Manchester has noted a sharp increase in the usage of Spice on the streets – in particular among the homeless. Recently, the police had to attend to approximately 60 cases involving the drug over the course of one weekend. In that time, the authorities made several arrests, issued a number of dispersal orders, and had to take several other legal actions against users and sellers in the city centre.

What Is ‘Spice’?

Spice is a synthetic cannabinoid that has the same properties as conventional cannabis. However, experts disagree. Many have described this sort of comparison as extremely unhelpful as the effects of spice are so much more extreme and unpredictable. The use of the substance causes hallucinations, psychosis, muscle weakness and paranoia. Videos of users have gone viral, with some of these showing twitching or users in a catatonic state. According to chief superintendent Wasim Chaudhry, “Those who take spice are often left incapacitated or seriously ill and need the help of our partners in the NHS and Ambulance Service. They can also become aggressive and become a danger to themselves and others.”

Who Is at Risk?

Charity workers say that the homeless most commonly use that spice. They say that “the drug has proven popular among rough sleepers because it is cheap – £5 for half a gramme – and strong, allowing them to ‘self-medicate’ and forget the difficulties in their lives. A survey conducted the charity Homeless Link last year found that more than 90% of rough sleepers in Manchester had tried spice.”

Ever since the implementation of the Psychoactive Substances Act, the supply of the drug has shifted from shops to the street, where the product’s chemistry is dangerously inconsistent. This makes the drug accessible to any drug user, and therefore all recreational drug users, as well as drug addicts, are at risk of obtaining and using Spice.

How Addictive Is Spice Really?

Dr Robert Ralphs, who is a senior lecturer in criminology at Manchester Metropolitan University, has recently done some research into Spice use in the homeless population of Manchester. He has stated that users have reported that the substance was at least equally or more addictive than heroin. “It’s quite common for people to say it’s overtaken their heroin or methadone addiction,” he said. It is, therefore, clear that the drug is dangerously addictive and should be avoided at all costs. Unfortunately, there are many variations of the substance available, and legislation is struggling to keep up with its preventative measures.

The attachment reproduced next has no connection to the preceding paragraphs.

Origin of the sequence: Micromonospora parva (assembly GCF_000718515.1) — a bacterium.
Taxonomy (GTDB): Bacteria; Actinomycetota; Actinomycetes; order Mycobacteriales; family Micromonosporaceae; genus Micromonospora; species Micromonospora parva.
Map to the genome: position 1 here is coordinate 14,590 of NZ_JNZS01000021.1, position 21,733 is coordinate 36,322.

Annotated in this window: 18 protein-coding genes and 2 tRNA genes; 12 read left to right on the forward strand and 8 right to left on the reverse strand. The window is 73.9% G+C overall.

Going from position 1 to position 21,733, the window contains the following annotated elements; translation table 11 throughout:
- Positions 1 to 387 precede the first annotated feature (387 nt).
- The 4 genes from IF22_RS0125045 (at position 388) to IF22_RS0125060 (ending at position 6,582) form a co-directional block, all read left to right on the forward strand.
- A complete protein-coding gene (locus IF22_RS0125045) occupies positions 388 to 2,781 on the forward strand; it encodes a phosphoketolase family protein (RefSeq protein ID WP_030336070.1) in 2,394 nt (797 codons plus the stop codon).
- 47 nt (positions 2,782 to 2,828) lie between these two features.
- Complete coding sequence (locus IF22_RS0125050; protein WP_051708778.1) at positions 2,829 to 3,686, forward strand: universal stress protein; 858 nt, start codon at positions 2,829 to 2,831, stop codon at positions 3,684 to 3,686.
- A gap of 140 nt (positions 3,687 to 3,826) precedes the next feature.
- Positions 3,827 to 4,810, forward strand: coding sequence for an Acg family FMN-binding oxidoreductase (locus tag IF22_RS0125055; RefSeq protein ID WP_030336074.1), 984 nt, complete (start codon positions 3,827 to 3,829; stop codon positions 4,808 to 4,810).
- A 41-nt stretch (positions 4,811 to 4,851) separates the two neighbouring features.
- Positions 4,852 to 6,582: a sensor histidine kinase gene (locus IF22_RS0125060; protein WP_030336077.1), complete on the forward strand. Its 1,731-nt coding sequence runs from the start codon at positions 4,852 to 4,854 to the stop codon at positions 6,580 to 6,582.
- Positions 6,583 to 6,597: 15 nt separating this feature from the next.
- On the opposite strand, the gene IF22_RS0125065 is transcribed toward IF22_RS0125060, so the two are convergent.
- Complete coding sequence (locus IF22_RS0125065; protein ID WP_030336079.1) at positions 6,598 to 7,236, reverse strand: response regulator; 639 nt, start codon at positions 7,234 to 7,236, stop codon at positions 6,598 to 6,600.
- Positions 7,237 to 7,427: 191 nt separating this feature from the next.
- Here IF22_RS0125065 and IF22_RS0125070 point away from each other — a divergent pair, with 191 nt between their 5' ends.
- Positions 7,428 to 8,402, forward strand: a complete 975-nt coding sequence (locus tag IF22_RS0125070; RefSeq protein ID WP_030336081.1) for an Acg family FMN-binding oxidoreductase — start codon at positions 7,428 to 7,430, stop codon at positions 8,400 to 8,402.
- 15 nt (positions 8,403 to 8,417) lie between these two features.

What Do I Do If I’m Addicted to Spice?

Being addicted to anything is a difficult problem to face. This is why you need professional help and expert assistance when you decide to break the hold that the addiction has on your life. At Recovery Lighthouse, we are expertly trained and experienced in dealing with many kinds of addictions as well as alcoholism. We will be able to treat you at our rehab clinic, support you through the detoxification process, and guide you when you embark on your addiction recovery programme.

It is of vital importance that you have a strong support system. If you do not, then our therapists and counsellors will help you to mend and build healthy relationships with your family and close friends so that you can develop the support structure that you need.

We will also assist you with outpatient recovery, where you continue your treatment and therapy while learning to live without the ‘help’ of your drug of choice or object of addiction. This is probably the most important phase of your recovery process. You will need to attend individual as well as group therapy sessions in order to talk about the challenges you face in staying ‘clean’ and sober. With the help of your therapist and fellow group members who know what you’re going through, you will learn new life and coping skills to deal with these challenges.

Recovery Lighthouse is a phone call away. Your first step is to admit that you have a problem. Then you need to give us a call, and we will help you through the process and support you while you recover from your addiction.